Martin Amis—whose latest novel, Lionel Asbo, has just been published—may be suffering from Norman Mailer syndrome. Like Mailer before him, Amis has given so many loose-lipped interviews and been the subject of so many gossip-filled profiles that people who have never read Amis have opinions of him.
And like Mailer, Amis was at first lionized by the media, then caricatured, and then vilified. In Amis’s case, the unforgivable sins are: getting a divorce, switching agents, receiving a huge advance, fixing his teeth, moving to Brooklyn, and being the immensely talented, physically attractive son of a famous writer. Amis’s penchant for making provocative comments that feed the media’s endless appetite for outrage is also at play. Like Mailer, Amis’s ironies are often misunderstood.
But none of that matters, really. The books do. So, how to choose the essential Martin Amis?
Best to go with the fecund middle period, three novels sometimes referred to as “The London Trilogy.” Begin with Money, a hugely entertaining chronicle of ‘80s excesses, in which Amis found his mature voice, much in the way that his literary hero Saul Bellow came into his own in The Adventures of Augie March.
Money’s protagonist is John Self, a hard-drinking, wild-man British director of TV commercials who is making his first feature film in America. Crossing the Atlantic to set his story largely in New York liberates Amis to range exhilaratingly through American society where John Self senses “all the contention, the democracy, all the italics, in the air.” And though the atavistic Self is the narrator of his own self-destructive tale, Amis finds increasingly poignant dark beauty in this headlong bender of a novel.
Amis next managed to follow his own very tough act. London Fields features Nicola Six, one of Amis’s femme fatales. The wildly attractive, somewhat cartoonish Six is even more self-destructive than John Self: she deliberately plots her own murder, stealthily recruiting an upper-class twit and a classic Amis yob in her conspiracy of self-annihilation. The yob, Keith Talent, is one of Amis’s finest comic creations, a porn-addicted, failed criminal who dreams of being a champion darts player. The twit, Guy Clinch, is the unlucky father of Marmaduke, an 18-month-old prodigy of domestic mayhem. London Fields takes place while London itself is experiencing some sort of vaguely defined “global crisis,” and Nicola Six’s behavior mirrors our self-imposed, late-20th-century nuclear and environmental woes. Perhaps the novel at times strains for the sort of significance that flows more effortlessly from Bellow’s many high-minded protagonists, but the audacity and freedom of the narrative—and the sheer pleasure of reading Amis’s sentences—are the real attractions here.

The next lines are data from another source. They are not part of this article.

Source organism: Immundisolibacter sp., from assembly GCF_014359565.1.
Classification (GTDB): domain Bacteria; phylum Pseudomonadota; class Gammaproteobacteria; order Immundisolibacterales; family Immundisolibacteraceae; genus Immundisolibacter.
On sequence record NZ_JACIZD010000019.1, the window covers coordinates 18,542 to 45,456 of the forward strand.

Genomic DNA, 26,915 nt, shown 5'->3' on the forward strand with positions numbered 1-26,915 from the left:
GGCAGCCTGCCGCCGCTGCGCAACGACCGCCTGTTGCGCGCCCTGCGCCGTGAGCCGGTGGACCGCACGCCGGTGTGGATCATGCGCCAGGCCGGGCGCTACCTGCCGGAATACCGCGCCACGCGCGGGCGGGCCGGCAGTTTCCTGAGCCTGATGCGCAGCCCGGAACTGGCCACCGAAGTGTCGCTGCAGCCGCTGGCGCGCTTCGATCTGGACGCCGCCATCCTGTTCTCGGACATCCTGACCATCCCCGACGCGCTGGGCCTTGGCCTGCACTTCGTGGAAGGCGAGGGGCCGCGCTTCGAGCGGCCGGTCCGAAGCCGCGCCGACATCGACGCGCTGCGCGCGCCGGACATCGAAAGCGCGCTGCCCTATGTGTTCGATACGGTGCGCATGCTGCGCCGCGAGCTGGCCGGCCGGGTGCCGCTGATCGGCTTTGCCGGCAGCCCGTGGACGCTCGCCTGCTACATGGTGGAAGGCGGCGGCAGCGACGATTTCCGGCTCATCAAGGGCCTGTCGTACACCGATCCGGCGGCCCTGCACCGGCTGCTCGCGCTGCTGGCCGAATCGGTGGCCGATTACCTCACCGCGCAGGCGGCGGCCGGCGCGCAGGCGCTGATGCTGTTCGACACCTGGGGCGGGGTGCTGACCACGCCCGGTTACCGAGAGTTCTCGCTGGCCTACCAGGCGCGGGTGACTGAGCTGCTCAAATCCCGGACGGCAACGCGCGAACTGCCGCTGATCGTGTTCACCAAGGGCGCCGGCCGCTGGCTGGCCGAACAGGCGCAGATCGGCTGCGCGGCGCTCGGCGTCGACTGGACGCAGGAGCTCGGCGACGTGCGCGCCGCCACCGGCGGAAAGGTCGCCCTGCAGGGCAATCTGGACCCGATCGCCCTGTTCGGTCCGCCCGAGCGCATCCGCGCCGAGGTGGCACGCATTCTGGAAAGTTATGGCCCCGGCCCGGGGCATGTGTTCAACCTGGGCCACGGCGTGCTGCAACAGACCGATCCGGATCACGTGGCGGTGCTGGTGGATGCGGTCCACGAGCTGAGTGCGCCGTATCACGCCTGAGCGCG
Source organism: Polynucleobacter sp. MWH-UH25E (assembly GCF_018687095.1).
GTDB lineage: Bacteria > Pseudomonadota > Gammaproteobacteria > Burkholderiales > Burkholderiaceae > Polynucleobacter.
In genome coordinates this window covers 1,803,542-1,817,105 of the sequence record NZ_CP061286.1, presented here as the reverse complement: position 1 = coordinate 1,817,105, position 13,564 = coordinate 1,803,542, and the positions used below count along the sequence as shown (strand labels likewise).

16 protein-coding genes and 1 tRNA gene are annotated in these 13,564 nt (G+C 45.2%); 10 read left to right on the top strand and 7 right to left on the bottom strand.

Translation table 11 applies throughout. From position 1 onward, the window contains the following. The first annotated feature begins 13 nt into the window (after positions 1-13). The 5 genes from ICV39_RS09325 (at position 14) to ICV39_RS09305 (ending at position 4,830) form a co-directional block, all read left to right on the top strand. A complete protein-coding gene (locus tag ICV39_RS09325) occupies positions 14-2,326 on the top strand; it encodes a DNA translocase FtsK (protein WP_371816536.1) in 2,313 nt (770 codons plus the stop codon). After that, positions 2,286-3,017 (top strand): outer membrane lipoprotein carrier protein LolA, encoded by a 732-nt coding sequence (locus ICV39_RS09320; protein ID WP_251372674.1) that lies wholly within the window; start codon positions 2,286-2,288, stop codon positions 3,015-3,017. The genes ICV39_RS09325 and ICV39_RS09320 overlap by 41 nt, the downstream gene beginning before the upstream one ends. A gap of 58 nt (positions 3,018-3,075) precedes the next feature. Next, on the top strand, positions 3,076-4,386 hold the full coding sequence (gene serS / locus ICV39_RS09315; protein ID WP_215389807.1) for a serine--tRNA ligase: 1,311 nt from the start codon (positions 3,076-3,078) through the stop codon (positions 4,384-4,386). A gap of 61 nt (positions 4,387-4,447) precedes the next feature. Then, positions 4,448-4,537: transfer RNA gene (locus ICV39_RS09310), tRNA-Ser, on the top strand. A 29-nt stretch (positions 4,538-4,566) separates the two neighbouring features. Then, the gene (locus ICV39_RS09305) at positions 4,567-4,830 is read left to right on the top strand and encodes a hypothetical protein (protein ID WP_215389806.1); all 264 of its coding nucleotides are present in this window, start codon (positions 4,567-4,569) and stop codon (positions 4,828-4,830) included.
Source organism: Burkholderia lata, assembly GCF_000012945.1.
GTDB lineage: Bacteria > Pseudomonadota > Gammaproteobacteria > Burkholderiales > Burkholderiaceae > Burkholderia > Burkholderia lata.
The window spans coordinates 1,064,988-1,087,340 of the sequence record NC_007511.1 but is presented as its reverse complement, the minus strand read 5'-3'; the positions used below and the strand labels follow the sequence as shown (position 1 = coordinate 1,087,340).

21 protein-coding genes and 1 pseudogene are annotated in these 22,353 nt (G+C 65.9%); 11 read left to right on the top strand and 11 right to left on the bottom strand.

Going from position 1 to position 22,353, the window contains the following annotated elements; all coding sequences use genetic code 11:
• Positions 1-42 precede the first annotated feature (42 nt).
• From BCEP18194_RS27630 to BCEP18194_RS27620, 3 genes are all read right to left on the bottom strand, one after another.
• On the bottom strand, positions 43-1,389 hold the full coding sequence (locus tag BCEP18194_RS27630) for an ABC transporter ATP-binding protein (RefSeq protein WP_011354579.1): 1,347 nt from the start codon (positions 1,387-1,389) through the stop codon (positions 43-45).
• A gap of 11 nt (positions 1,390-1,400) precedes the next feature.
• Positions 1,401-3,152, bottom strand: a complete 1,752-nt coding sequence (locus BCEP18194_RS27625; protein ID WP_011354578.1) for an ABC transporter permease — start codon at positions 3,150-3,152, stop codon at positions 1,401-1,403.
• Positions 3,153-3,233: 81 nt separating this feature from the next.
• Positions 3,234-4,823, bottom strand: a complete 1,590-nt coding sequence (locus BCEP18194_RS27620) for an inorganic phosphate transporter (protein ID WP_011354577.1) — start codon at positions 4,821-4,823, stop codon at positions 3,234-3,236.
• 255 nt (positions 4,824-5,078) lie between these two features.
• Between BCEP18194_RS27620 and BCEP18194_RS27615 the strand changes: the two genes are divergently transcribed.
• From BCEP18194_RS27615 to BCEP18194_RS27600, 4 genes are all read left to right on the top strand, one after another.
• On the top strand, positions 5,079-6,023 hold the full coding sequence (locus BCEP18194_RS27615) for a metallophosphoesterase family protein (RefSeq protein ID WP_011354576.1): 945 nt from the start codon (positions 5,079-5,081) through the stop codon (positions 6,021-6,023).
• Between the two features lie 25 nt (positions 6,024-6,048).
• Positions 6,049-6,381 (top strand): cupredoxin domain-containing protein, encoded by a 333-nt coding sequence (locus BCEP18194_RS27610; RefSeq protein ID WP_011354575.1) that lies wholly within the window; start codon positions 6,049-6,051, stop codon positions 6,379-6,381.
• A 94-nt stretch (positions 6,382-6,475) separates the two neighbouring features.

Novels about novelists can be a claustrophobic mix of self-pity and self-praise, especially if the novelists in question are middle-aged and increasingly aware of their own mortality. But Amis escapes these traps in The Information, the story of two lifelong literary friends dedicated to covertly trying to destroy each other. They’re novelists, after all—and this is a Martin Amis novel—so what really do you expect besides jealousy, envy, adultery, and the like? The absurdly successful Gwyn Barry is a hilarious take on middlebrow, narcissistic celebrity authors. Barry’s old friend, the wildly unsuccessful Richard Tull, is a “marooned modernist” whose tortured fiction has literally sent readers to the hospital. The Information is a devastating comical take on the price of unrealized literary ambitions and the desperate acts that failure can inspire.
Special mention also goes to The Moronic Inferno, Visiting Mrs. Nabokov, and The War Against Cliché, collections of Amis’s witty—sometimes generous, sometimes brutal—profiles and literary essays.
Read the books; ignore the hype.